The Role of Women in the Greek Society
In the ancient golden days, the society’s main focus was put on the welfare of the male gender whereas the female was always demeaned as being unequal to the male individuals. Male dominance ruled the society as the females were restricted from performing certain activities that were designated for men. The girl child’s primary obligation was to bear children, serve her husband and do household chores. They were considered as the weaker sex and as such they were required to be submissive to their men who always had the final say. Additionally, the females were regarded as inferior and vulnerable. This picture has been clearly portrayed by Medea, as Jason’s wife. She did her duty faithfully and diligently as a wife should. Her love for her husband was true and immeasurable. However, things took a turn for the worst when the man she loved betrayed her. It is with this profound reason that she chose to bravely tell her sad tale to the Chorus women (Euripides & Rex 1).
Marriage is defined as a sacred union between two people who love each other. In other terms, marriage can be described as the evidence and fruit of love. For couples to have a long lasting marriage, then there’s need to maintain trust. Trust and faithfulness are indeed key and eminently vital for any existing relationship. If one party is unfaithful, then the relationship is as good as broken. Jason displays the picture of an untrustworthy husband who inflicted pain and suffering to his wife Medea.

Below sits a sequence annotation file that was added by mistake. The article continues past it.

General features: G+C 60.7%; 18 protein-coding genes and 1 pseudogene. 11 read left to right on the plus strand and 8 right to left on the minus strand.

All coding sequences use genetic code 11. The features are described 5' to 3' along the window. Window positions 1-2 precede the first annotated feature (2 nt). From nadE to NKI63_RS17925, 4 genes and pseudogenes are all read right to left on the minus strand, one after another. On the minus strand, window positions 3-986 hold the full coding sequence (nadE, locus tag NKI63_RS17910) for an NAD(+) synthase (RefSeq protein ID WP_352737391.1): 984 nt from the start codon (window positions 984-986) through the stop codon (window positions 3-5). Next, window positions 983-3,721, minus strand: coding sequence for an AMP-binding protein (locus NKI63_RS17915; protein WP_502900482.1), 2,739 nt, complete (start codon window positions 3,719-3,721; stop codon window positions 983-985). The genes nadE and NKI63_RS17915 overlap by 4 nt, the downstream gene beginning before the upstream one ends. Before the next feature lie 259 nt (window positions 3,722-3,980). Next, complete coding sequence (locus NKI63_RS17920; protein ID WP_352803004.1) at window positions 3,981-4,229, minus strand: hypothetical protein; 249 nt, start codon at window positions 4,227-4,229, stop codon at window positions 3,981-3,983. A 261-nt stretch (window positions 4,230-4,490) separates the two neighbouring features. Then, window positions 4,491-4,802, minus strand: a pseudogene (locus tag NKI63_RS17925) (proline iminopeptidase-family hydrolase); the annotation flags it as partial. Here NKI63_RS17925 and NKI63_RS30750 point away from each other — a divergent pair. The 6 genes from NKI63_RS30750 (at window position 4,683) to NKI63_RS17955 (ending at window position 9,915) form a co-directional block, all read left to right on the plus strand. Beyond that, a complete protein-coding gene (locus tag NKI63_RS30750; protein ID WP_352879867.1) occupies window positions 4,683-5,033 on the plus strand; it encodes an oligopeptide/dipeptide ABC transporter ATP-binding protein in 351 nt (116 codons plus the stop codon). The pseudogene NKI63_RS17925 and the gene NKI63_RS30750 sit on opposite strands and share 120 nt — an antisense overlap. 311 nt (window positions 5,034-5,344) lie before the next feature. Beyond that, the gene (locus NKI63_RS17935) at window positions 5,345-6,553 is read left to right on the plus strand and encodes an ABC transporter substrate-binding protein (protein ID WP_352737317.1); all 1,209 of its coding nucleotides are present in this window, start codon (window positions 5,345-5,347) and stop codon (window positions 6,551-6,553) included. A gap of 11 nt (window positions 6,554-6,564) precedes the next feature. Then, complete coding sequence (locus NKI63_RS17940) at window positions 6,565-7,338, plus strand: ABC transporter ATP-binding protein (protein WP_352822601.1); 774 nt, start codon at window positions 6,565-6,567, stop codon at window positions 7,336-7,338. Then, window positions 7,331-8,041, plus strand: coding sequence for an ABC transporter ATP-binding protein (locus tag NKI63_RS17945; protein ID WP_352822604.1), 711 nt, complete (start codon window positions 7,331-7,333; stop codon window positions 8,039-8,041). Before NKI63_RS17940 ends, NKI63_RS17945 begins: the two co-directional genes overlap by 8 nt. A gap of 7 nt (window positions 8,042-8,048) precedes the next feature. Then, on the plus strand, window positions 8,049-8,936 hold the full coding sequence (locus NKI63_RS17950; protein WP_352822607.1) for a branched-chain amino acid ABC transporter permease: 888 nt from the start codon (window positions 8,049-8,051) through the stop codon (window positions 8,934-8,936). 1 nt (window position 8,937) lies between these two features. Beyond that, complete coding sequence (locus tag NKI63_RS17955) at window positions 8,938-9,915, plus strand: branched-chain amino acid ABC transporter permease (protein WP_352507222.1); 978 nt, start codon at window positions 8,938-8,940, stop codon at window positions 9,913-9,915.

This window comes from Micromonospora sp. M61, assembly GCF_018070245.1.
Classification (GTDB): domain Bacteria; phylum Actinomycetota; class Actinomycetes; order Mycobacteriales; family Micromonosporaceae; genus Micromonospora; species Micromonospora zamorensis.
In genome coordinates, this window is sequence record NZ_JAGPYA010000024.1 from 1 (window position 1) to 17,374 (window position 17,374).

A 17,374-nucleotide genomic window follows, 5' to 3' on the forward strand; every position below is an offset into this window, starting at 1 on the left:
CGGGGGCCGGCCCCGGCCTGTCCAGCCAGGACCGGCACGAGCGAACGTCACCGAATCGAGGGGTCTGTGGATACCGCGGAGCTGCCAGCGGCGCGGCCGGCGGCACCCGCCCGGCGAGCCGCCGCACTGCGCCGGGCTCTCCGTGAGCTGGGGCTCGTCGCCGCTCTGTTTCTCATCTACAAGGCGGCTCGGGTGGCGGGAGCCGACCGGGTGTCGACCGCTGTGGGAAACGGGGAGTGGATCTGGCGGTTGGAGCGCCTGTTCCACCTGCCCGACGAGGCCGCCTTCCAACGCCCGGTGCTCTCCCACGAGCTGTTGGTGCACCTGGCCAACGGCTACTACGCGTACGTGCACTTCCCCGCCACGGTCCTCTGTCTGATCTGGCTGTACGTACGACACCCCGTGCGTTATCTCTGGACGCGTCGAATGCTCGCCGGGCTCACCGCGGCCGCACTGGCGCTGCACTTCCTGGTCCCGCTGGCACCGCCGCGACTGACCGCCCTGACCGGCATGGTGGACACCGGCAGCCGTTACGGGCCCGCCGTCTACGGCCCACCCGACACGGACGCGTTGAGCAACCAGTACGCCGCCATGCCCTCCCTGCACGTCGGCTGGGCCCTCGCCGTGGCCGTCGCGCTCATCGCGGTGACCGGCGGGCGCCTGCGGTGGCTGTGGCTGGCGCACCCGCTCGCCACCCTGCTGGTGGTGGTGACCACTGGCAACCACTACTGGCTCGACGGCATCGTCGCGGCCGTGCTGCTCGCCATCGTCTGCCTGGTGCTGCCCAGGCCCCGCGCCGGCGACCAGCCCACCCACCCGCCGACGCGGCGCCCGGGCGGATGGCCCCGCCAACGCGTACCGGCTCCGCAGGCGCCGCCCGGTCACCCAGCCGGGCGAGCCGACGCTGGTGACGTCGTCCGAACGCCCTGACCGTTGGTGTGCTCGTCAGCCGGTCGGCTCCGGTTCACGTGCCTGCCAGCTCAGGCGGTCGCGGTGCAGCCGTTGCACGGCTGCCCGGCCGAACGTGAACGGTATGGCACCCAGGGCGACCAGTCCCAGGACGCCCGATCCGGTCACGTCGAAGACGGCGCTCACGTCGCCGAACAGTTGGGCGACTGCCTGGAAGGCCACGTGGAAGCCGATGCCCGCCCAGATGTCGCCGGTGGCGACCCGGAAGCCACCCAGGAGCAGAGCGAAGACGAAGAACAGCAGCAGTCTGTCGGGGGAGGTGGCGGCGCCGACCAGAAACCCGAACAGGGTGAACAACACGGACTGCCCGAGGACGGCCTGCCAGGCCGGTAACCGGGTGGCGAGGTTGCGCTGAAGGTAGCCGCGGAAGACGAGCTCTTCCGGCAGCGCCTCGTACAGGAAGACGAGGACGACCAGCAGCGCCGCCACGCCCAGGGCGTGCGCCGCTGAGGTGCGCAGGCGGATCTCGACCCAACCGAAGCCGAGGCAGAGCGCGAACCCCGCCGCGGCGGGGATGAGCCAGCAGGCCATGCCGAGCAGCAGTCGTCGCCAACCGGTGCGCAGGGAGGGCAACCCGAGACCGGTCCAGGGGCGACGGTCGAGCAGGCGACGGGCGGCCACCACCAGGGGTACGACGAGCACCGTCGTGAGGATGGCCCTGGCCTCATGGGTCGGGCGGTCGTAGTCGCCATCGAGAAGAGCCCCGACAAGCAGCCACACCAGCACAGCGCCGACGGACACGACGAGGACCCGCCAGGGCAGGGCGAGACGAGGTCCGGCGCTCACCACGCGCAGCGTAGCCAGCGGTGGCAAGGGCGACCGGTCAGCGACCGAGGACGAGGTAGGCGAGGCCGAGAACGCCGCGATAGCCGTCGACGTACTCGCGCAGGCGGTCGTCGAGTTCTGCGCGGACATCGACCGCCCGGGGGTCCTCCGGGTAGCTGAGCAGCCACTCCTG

During Medea’s time, women were restricted from utilizing their rights to freedom of speech and expression. It was a norm for women to suffer in silence without receiving any help or support from their counterparts. Medea defies this norm by fully expressing herself to the Chorus women. Through her speech, Medea tells her sad tale to the Chorus women who empathize with her. Indeed, Medea’s pain of betrayal could be felt right from her uttered piercing words as she gave her own story to the Chorus women.
Medea is described as a brave woman whose love for Jason drove her to do inhumane and unimaginable deeds. In the play, Medea portrays a picture of a woman who had to fight against all odds so as to be with the man whom she loved. She did not only offend his family by disobeying their stand but also committed a heinous crime all in the pursuit of love. She murdered her own brother so as to flee and get married to Jason (Euripides & Rex 4). In spite of the sacrifices made by Medea, her actions became invaluable and futile the moment Jason left their matrimonial home to be in another woman’s arms. In spite of her family’s insistence on her not getting married to Jason, Media failed to pay heed to the warnings. She chose to rebel against her own family all in the name of love. As a result of her actions against her family, Medea could longer return to her father’s home. She was thereby forced to live in a land that would remind her of her husband’s worst form of betrayal. She is also forced to take the role of a single mother, thereby being the sole breadwinner.